And that part about the ring with diamonds all around it? How each diamond is like a moment, and they are all happening at once? It doesn't matter where or when you came from, because when you jump to a moment, you're there. There is no time in the moments, it's the jumping from place to place that is the time. I'm still thinking about all of this. Reminds me of The Time Traveler's Wife. All the moments are happening at once. It's the people that move. It doesn't matter when you leave. It's just whether or not you get there that matters.

Holey Swiss cheese, I love books.

Tuesday, February 23, 2010

Today during lunch

Somebody started eating an apple, but didn't finish.


Just kidding. Not in my class. We like oranges.

Saturday, February 20, 2010

On using shovels for purposes other than grave digging

I always seem to be missing some tool, device, or knowledge that would complete my domestic bliss, if I had it. A month ago it was a rolling pin, but we problem solved with a full wine bottle. Two months before that, it was a ladle, which I improvised with a measuring cup. This time, it was a shovel.

I had to bury the dead.

Just kidding. But I am a pro at digging animal graves. Living in the country where my sister and I adopted every possible creature as a pet (which led to their untimely death), taught me how to grieve quickly, dig a hole, slap a cross together with two sticks and some twine, and etch a tombstone with a sharp rock. But I digress.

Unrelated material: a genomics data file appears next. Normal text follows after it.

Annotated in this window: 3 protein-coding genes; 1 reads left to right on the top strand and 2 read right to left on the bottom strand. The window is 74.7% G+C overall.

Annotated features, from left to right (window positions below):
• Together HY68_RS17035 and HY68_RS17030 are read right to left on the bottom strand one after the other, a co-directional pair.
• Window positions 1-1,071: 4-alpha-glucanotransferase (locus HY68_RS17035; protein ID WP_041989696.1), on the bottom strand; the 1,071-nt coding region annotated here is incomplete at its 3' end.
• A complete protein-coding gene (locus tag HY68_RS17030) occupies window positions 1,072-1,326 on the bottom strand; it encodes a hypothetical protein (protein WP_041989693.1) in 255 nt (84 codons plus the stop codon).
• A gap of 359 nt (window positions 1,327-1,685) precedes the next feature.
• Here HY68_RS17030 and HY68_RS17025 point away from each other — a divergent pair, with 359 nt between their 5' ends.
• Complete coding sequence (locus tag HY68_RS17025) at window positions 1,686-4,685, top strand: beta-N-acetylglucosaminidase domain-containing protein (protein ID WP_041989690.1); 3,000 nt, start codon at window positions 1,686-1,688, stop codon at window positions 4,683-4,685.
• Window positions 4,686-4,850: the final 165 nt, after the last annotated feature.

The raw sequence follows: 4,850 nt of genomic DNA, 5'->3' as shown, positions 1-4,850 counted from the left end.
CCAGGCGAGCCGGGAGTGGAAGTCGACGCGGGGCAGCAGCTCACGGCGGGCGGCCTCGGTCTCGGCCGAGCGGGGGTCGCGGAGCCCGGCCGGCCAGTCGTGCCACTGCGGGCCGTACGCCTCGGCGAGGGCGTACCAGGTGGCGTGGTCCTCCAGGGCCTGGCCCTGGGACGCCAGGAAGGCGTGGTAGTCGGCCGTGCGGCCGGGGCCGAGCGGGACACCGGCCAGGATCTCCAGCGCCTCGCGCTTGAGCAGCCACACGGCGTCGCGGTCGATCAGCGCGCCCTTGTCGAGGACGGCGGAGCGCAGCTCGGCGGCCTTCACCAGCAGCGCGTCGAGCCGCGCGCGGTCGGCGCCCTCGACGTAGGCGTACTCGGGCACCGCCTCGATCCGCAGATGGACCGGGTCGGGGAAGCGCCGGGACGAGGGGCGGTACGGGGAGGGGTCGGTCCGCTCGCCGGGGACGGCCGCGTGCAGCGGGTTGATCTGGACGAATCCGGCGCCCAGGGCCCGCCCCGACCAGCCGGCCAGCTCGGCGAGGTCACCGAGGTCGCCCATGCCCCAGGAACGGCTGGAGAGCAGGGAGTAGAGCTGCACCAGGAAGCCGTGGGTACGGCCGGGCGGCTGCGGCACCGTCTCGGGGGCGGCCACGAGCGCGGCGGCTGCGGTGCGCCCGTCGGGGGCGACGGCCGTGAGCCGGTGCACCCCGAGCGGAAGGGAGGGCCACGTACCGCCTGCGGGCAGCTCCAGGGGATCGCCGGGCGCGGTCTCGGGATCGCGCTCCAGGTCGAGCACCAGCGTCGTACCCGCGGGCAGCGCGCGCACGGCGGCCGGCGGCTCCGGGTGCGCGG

My mother dearest gave me a rose bush for Valentine's Day. She's the only living organism on the planet (all the others being dead in their animal graves), who loves me, and I had neglected planting her token of love, due to the fact that I had no shovel, and I wasn't about to go all paleolithic and start clawing at the earth with my hands.

The day she brought it by (February 12th), I had planned on asking my sister or Handy Dan (the neighbor) if I could borrow a shovel. It was a long weekend due to President's Day, and I had all intentions of burying the thing, er, I mean planting, on Monday. It was even a decent day. The thing was, I forgot that my sister would be at work, and I had neglected to pick up the shovel beforehand.

All this to say the rose stalk and roots (because it's not a bush yet) sat on my back patio for a week. My mother warned me when she gave it to me that it would die if I didn't plant it immediately. But sometimes your brain or your schedule doesn't work out, so immediately ends up being 8 days later.

It was a gorgeous day today, and I had my sights set high. I would weed my bark chips (because there's not enough there to call it a flower bed), pick up the pine branches that had fallen, and plant those rose roots.

I dialed my sister to see if she was awake yet. No answer, but she did finally change her voice mail greeting to say her new last name. And she took off that liar part about how she'd call you back. I resolved to start on the weeding and branch picking-up, and then call again when I was done.

An hour and brownie break later, I called again. Then I just drove over there, because she didn't answer, and I figured she must be outside. Upon arrival, I discovered no one was home. Both her and my fake brother's vehicles were gone. I went home and maybe checked Facebook or watched trashy MTV shows or something. I can't quite remember. Actually, I was probably reading C.S. Lewis.

Finally, I called my fake brother and he told me that he was at his grandma's house and that Jess, my real sister was at a business workshop. I said "thanks for nothing, you marrying into the family has really helped me a lot." But then my sister called me a half an hour later while on a break, and told me where the shovel was, and how it wasn't locked up, it was just being guarded by three Rottweiler dogs, collectively weighing 289 pounds.